Historically, canola prices start to find some strength as we move in the fourth quarter of the calendar year, with values starting to temper out towards the end of November. Thereafter, canola prices are a bit stagnant in December before usually finding a little more momentum to the upside in January. This year, we’re likely seeing a fall rally in canola prices taking place a little earlier than usual given the headache that the snow has created.

Canola prices futures September 2019 performance

The “white headache” has been in every single province across the Canadian Prairies, grinding combining progress to a halt. [9] In talking to a few producers over the past week, I’ve heard their remaining fields left to be harvested described as “soup”, “muck”, “disgusting”, and “slop”. Like canola prices, hard red spring wheat prices have also started to find some strength, something I explored further in this week’s Wheat Market Insider for the Alberta Wheat Commission.

Minneapolis hard red spring wheat prices futures September 2019 performance

Overall, many areas will need to see sunshine and wind for a few days to get the combines back in the field. We certainly know that grain dryers are going to be going full tilt again until at least Christmas as grain tries to get dried down before delivering it to market. That said, we also know that, despite natural gas prices being relatively low, the Canadian carbon tax is ticking the bill higher on said drying costs. [10]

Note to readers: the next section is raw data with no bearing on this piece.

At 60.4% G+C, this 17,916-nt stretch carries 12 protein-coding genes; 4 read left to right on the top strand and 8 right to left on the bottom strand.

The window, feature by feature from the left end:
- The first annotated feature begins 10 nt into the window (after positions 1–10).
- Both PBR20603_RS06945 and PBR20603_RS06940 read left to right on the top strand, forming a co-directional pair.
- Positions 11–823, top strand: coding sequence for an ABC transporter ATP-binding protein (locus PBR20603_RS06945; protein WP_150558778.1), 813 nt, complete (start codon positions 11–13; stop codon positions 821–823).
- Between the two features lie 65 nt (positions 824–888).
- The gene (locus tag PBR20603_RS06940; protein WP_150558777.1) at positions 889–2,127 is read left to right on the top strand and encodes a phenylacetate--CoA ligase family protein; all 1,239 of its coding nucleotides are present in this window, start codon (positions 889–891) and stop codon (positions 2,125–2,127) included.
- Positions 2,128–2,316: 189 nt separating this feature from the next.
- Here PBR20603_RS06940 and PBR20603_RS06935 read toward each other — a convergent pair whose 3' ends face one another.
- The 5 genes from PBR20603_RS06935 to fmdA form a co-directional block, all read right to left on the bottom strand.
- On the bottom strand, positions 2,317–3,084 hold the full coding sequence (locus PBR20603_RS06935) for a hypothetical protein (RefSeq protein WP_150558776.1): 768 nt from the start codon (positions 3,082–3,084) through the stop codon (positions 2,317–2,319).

Have a great weekend!

To growth!

Brennan Turner
TF: 1-855-332-7653
@FarmLead on Twitter

Due to some further morning travel today, futures grain prices are not in this morning’s FarmLead Breakfast Brief but you can review them here.

COMMODITY TRADING INVOLVES RISK AND MAY NOT BE SUITABLE FOR ALL RECIPIENTS OF THIS POST. Neither the information presented, nor any opinions expressed, constitutes a solicitation for the purchase or sale of any commodities. The thoughts expressed in this email and basic data from which they are derived are believed to be reliable, but cannot be guaranteed due to uncertainty about future events and complexities surrounding commodity markets. Those acting on the information are responsible for their own actions.